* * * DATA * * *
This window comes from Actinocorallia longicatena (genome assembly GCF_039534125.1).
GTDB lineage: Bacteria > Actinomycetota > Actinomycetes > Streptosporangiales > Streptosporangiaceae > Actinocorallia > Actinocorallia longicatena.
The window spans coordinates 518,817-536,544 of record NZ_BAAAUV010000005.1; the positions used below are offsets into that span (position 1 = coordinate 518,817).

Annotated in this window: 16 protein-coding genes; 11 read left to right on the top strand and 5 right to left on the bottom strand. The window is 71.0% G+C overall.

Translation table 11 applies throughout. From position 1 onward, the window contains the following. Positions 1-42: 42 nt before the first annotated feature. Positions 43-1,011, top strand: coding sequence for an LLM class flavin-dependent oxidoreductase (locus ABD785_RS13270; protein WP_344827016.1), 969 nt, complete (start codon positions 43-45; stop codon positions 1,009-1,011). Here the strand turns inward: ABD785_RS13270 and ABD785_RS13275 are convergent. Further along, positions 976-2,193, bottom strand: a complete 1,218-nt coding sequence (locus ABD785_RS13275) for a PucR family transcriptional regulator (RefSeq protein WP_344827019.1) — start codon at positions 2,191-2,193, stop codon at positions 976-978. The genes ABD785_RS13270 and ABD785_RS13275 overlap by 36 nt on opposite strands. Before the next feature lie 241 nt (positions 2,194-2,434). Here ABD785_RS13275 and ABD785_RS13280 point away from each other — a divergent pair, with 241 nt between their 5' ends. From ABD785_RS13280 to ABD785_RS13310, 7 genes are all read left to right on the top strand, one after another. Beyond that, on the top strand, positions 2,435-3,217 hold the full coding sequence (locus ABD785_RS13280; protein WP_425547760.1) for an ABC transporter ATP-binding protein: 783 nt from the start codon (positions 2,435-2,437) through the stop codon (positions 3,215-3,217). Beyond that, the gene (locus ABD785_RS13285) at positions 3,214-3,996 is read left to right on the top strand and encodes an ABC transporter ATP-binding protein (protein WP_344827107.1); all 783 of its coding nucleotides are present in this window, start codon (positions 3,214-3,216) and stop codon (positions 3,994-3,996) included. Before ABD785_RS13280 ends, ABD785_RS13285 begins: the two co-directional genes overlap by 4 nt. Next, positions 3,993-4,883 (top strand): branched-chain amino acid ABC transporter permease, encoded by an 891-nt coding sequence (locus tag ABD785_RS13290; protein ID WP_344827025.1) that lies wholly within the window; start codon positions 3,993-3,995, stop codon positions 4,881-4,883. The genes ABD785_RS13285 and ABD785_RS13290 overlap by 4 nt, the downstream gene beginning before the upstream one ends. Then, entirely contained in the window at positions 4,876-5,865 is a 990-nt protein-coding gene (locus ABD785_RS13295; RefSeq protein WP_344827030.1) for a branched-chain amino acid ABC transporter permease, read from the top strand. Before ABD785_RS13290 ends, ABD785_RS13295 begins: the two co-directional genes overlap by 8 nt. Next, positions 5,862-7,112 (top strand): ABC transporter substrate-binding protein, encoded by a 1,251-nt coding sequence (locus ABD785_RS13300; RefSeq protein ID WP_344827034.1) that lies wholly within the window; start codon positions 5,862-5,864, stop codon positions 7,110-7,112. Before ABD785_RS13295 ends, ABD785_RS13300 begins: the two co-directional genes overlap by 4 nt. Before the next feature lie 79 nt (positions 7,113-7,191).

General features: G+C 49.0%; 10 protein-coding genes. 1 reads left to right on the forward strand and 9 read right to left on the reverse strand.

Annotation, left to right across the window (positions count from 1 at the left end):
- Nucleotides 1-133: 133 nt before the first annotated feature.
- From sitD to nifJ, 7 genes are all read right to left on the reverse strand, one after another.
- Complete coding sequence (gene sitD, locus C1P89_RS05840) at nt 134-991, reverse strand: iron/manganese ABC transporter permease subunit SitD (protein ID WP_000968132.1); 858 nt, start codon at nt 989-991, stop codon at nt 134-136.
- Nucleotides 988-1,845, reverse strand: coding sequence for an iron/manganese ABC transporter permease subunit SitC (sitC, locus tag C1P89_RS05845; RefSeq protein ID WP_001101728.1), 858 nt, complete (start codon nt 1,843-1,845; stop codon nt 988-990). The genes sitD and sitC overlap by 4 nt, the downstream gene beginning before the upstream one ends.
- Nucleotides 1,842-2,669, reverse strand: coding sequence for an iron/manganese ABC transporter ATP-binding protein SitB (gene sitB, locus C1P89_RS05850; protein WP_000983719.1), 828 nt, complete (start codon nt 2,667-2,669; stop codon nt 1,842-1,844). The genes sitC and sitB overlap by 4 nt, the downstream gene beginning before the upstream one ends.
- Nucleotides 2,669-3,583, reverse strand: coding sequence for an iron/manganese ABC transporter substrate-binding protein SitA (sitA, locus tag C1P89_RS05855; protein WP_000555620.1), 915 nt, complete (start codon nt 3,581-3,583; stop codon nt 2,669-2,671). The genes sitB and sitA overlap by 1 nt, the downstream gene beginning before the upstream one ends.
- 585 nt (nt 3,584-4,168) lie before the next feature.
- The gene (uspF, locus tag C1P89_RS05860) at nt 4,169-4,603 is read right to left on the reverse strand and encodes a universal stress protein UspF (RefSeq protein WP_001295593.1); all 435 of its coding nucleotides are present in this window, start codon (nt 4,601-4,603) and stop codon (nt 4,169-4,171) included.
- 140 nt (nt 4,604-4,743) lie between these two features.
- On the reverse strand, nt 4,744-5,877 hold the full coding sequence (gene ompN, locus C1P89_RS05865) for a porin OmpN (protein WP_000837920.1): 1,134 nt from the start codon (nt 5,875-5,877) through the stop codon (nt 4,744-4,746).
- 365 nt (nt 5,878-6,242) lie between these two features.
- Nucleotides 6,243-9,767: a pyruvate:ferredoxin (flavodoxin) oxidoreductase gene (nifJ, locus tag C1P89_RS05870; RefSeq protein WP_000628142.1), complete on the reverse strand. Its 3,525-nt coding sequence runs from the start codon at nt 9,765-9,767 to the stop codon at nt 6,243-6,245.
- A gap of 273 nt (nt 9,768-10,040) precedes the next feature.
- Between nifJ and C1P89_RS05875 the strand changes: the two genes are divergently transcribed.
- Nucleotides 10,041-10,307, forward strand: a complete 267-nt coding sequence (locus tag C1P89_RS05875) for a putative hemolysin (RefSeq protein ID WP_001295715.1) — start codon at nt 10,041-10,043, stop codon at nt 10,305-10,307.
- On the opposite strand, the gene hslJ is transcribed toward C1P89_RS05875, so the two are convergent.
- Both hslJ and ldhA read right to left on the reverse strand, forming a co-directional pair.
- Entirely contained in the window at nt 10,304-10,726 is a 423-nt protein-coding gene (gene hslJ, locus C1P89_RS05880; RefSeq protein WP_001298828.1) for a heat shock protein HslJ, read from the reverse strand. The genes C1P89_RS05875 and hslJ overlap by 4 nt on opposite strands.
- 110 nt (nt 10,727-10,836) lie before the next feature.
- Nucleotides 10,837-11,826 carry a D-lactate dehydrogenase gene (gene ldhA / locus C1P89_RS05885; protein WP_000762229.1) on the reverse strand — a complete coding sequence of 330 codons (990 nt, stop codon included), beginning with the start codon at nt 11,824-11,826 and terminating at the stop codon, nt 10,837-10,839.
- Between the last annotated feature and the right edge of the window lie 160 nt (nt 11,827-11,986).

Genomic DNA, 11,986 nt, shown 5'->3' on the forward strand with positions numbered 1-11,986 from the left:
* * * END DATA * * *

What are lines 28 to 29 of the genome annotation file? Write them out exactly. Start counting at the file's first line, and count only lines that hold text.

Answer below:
- Between the last annotated feature and the right edge of the window lie 160 nt (nt 11,827-11,986).

Genomic DNA, 11,986 nt, shown 5'->3' on the forward strand with positions numbered 1-11,986 from the left: